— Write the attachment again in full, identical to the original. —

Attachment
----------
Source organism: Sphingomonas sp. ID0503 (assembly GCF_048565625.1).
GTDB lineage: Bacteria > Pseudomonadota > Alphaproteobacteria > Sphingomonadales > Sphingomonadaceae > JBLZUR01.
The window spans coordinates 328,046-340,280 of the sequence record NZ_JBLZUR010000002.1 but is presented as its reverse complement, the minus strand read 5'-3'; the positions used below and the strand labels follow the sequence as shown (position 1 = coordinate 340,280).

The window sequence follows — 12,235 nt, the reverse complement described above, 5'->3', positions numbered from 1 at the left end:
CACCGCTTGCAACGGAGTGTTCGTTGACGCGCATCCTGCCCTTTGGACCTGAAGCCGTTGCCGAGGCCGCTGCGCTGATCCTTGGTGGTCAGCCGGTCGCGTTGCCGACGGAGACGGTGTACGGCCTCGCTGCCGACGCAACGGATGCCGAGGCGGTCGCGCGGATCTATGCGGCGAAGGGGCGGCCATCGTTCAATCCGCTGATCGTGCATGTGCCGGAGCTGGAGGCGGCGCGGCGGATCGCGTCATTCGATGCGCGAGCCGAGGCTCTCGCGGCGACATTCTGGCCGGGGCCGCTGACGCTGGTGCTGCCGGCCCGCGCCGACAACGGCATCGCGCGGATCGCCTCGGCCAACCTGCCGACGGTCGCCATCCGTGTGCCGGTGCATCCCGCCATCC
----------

Source organism: Sphingomonas sp. ID0503 (assembly GCF_048565625.1).
GTDB lineage: Bacteria > Pseudomonadota > Alphaproteobacteria > Sphingomonadales > Sphingomonadaceae > JBLZUR01.
The window spans coordinates 328,046-340,280 of the sequence record NZ_JBLZUR010000002.1 but is presented as its reverse complement, the minus strand read 5'-3'; the positions used below and the strand labels follow the sequence as shown (position 1 = coordinate 340,280).

The window sequence follows — 12,235 nt, the reverse complement described above, 5'->3', positions numbered from 1 at the left end:
CACCGCTTGCAACGGAGTGTTCGTTGACGCGCATCCTGCCCTTTGGACCTGAAGCCGTTGCCGAGGCCGCTGCGCTGATCCTTGGTGGTCAGCCGGTCGCGTTGCCGACGGAGACGGTGTACGGCCTCGCTGCCGACGCAACGGATGCCGAGGCGGTCGCGCGGATCTATGCGGCGAAGGGGCGGCCATCGTTCAATCCGCTGATCGTGCATGTGCCGGAGCTGGAGGCGGCGCGGCGGATCGCGTCATTCGATGCGCGAGCCGAGGCTCTCGCGGCGACATTCTGGCCGGGGCCGCTGACGCTGGTGCTGCCGGCCCGCGCCGACAACGGCATCGCGCGGATCGCCTCGGCCAACCTGCCGACGGTCGCCATCCGTGTGCCGGTGCATCCCGCCATCC